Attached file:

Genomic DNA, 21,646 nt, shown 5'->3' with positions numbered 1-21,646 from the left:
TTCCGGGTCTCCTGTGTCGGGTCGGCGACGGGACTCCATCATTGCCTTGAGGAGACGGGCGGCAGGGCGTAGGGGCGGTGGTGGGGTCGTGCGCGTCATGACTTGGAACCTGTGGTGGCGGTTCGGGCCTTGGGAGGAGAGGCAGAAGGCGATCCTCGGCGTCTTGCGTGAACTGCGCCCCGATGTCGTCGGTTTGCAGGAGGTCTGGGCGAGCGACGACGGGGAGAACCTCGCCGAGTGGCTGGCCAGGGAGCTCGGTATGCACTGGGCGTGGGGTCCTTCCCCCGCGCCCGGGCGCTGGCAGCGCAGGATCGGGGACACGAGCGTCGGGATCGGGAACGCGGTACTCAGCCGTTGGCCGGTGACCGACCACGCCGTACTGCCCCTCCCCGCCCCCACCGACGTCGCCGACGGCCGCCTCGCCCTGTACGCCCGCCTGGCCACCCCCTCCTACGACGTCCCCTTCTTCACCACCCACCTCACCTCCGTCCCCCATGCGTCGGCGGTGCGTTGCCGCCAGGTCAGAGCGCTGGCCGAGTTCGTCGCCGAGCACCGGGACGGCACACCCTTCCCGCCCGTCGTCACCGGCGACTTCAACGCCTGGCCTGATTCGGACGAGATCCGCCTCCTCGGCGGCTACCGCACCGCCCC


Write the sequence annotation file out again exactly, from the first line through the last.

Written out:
Genomic DNA, 21,646 nt, shown 5'->3' with positions numbered 1-21,646 from the left:
TTCCGGGTCTCCTGTGTCGGGTCGGCGACGGGACTCCATCATTGCCTTGAGGAGACGGGCGGCAGGGCGTAGGGGCGGTGGTGGGGTCGTGCGCGTCATGACTTGGAACCTGTGGTGGCGGTTCGGGCCTTGGGAGGAGAGGCAGAAGGCGATCCTCGGCGTCTTGCGTGAACTGCGCCCCGATGTCGTCGGTTTGCAGGAGGTCTGGGCGAGCGACGACGGGGAGAACCTCGCCGAGTGGCTGGCCAGGGAGCTCGGTATGCACTGGGCGTGGGGTCCTTCCCCCGCGCCCGGGCGCTGGCAGCGCAGGATCGGGGACACGAGCGTCGGGATCGGGAACGCGGTACTCAGCCGTTGGCCGGTGACCGACCACGCCGTACTGCCCCTCCCCGCCCCCACCGACGTCGCCGACGGCCGCCTCGCCCTGTACGCCCGCCTGGCCACCCCCTCCTACGACGTCCCCTTCTTCACCACCCACCTCACCTCCGTCCCCCATGCGTCGGCGGTGCGTTGCCGCCAGGTCAGAGCGCTGGCCGAGTTCGTCGCCGAGCACCGGGACGGCACACCCTTCCCGCCCGTCGTCACCGGCGACTTCAACGCCTGGCCTGATTCGGACGAGATCCGCCTCCTCGGCGGCTACCGCACCGCCCC